As we were planning our trip, we knew we did not want to take a big tourist bus, so we decided to instead rent a private driver. Our host at Casa Coyote recommended a driver by the name of Rudy. He offered many different day packages, and event met with us in person to customize our perfect day trip. (Reach out to Rudy on Facebook) We decided to start the day at 6am, so we can get to Chichen Itza early – ahead of the swarms of tourists – then head to some centotes and another nearby ruin, Cobá.
After an hour and a half drive, we got to Chichen Itza right around 8:45am. This was the perfect time to arrive. Although there were some tourist at the park, it was not overwhelmingly crowded, and the heavy humidity had not yet settled in.
Upon entering the park, one of the very first building you will see is the great Castillo de Kukulkan – a temple honoring the feathered serpent deity. This great castle is prime example of Mayan architectural and scientific excellence – not only does it have 365 steps, representing the days in the year, it also aligns with the stars during the summer and winter solaces to create a shadow affect of the great serpent god.
Another notable structure within the compound is the Great Ball Court. This court, used for a Mesoamerican ball game where players tried to hit a rubber ball through small stone hoops, is one of the largest and best preserved courts found throughout Mesoamerica. There is even a great structure at the end of the field where leaders and distinguished guests would sit to watch games take place.
It took us about two hours to get through the entire compound and see all of the major historical structures – El Platforma de Águilas y Jaguares (Platform of Eagles and Jaguars), El Plataforma de los Cráneos (Skull Platform), Templo de los Guerreros (Temple of the Warriors) are just some of the breathtaking sights that had withstood the test of time. Once the sun began to settle on top of us, we were ready to leave. Upon our exit we came to realize what an advantage we had starting the day as early as we did, because on our way out there were buses dropping off thousands of tourists, ready to swarm the park.
We met back up with our driver, Rudy, who then took us to our next stop – one of the most famous cenotes in Yucatan – Ik Kil. Ik Kil is an open air cenote about 85ft below the ground, with vines and plant life covering it’s walls. Being that it is so popular, it has been commercialized quite a bit, and it is now located in the middle of a compound complete with cottages to rent, showers and restaurants. We had a beautiful time swimming in this pool, and again benefited from our early schedule as we had beat the usual crowds who arrive later in the day.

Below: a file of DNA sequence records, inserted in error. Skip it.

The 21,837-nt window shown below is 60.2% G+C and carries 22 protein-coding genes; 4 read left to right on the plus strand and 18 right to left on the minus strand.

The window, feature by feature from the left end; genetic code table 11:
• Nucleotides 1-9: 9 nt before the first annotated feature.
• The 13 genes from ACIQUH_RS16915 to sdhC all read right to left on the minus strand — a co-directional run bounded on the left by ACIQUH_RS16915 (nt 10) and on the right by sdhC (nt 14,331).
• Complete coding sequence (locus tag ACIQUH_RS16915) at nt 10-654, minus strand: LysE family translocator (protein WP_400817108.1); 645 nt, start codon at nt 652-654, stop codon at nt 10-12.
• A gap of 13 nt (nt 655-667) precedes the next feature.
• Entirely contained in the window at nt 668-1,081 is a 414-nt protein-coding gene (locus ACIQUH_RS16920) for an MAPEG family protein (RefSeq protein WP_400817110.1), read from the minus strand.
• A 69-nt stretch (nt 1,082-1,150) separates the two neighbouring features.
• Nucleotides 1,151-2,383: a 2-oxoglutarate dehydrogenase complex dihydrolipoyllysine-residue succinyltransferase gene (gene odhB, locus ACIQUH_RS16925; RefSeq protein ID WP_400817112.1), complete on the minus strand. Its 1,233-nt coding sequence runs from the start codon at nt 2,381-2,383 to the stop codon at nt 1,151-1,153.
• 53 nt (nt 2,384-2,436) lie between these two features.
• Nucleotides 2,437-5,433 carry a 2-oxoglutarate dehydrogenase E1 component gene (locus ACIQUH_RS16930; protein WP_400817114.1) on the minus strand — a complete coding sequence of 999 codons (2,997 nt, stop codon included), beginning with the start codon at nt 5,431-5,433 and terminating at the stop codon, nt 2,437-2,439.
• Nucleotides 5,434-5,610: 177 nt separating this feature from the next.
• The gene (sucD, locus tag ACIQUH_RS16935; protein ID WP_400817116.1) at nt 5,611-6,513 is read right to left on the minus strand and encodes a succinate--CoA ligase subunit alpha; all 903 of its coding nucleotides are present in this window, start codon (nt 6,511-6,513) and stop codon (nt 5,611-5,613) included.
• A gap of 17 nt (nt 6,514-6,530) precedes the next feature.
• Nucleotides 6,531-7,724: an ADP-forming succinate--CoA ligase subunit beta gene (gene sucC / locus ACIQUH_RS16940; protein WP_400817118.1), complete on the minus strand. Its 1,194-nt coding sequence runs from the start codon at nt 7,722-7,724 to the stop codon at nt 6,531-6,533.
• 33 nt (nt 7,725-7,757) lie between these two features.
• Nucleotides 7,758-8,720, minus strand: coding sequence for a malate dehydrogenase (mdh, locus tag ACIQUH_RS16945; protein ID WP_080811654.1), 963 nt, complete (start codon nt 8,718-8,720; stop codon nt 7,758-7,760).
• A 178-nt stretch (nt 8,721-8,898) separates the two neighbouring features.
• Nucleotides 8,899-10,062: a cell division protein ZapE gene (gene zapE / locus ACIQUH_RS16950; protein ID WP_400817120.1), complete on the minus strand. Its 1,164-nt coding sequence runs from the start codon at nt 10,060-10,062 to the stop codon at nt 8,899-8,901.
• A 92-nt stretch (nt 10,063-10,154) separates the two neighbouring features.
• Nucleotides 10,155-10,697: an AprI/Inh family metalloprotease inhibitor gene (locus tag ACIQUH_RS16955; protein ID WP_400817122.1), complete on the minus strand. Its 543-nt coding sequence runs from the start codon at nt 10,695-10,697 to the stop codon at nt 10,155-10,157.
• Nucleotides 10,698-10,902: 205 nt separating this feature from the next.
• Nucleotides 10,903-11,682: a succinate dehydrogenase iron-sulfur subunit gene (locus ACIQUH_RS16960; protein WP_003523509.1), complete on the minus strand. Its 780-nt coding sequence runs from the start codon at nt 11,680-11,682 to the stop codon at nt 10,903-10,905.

We headed out of Ik Kil after only about an hour, because we were starving. Rudy asked us if we would like to try some traditional Mayan food, and of course we eagerly replied. He took us to a small roadside restaurant, where a Mayan woman was cooking alongside her family, making homemade tortillas. They offered us a traditional pork dish called Pok Chuk. Now, I don’t normally eat meat (let alone pork for that matter) but, I must say, this was one of the most delicious meals I had on the trip. It was even better knowing that the ingredients were locally sourced, made by a loving family, with ancient, traditional recipes.
After we filled our bellies, we headed to our final stop of the day. Cobá is an ancient site believed to be another stronghold of the Mayan civilization during it’s height. Today, Cobá is a popular tourist attraction, with a surrounding town inhabited my many modern day Mayas. One reason I loved this site is because we were actually able to rent bikes and ride throughout the grounds, which made it more bearable in the heat which had already exhausted us. But by far the most memorable part of this trip was our climb up the Nohoch Mul pyramid.